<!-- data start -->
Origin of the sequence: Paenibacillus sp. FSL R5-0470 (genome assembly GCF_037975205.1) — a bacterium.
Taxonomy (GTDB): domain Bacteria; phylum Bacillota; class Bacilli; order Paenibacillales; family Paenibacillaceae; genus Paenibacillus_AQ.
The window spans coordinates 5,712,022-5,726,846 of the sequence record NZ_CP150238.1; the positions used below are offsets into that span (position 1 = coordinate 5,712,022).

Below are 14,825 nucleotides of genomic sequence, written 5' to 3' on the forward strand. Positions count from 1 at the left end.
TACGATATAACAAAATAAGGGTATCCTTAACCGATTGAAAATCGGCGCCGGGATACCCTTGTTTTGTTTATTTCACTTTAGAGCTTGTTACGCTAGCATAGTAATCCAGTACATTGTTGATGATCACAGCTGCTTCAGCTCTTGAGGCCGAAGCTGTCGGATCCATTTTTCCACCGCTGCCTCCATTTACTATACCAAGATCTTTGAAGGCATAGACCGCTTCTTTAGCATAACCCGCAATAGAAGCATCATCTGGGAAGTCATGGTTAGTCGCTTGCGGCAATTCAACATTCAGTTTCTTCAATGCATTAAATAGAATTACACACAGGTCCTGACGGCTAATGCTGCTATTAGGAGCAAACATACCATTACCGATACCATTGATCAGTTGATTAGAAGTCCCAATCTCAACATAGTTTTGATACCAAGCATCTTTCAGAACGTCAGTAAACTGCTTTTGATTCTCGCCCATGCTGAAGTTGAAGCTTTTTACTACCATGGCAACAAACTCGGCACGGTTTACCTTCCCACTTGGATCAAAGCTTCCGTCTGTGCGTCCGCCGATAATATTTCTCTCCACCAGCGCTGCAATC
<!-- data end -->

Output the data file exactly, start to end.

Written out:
Origin of the sequence: Paenibacillus sp. FSL R5-0470 (genome assembly GCF_037975205.1) — a bacterium.
Taxonomy (GTDB): domain Bacteria; phylum Bacillota; class Bacilli; order Paenibacillales; family Paenibacillaceae; genus Paenibacillus_AQ.
The window spans coordinates 5,712,022-5,726,846 of the sequence record NZ_CP150238.1; the positions used below are offsets into that span (position 1 = coordinate 5,712,022).

Below are 14,825 nucleotides of genomic sequence, written 5' to 3' on the forward strand. Positions count from 1 at the left end.
TACGATATAACAAAATAAGGGTATCCTTAACCGATTGAAAATCGGCGCCGGGATACCCTTGTTTTGTTTATTTCACTTTAGAGCTTGTTACGCTAGCATAGTAATCCAGTACATTGTTGATGATCACAGCTGCTTCAGCTCTTGAGGCCGAAGCTGTCGGATCCATTTTTCCACCGCTGCCTCCATTTACTATACCAAGATCTTTGAAGGCATAGACCGCTTCTTTAGCATAACCCGCAATAGAAGCATCATCTGGGAAGTCATGGTTAGTCGCTTGCGGCAATTCAACATTCAGTTTCTTCAATGCATTAAATAGAATTACACACAGGTCCTGACGGCTAATGCTGCTATTAGGAGCAAACATACCATTACCGATACCATTGATCAGTTGATTAGAAGTCCCAATCTCAACATAGTTTTGATACCAAGCATCTTTCAGAACGTCAGTAAACTGCTTTTGATTCTCGCCCATGCTGAAGTTGAAGCTTTTTACTACCATGGCAACAAACTCGGCACGGTTTACCTTCCCACTTGGATCAAAGCTTCCGTCTGTGCGTCCGCCGATAATATTTCTCTCCACCAGCGCTGCAATC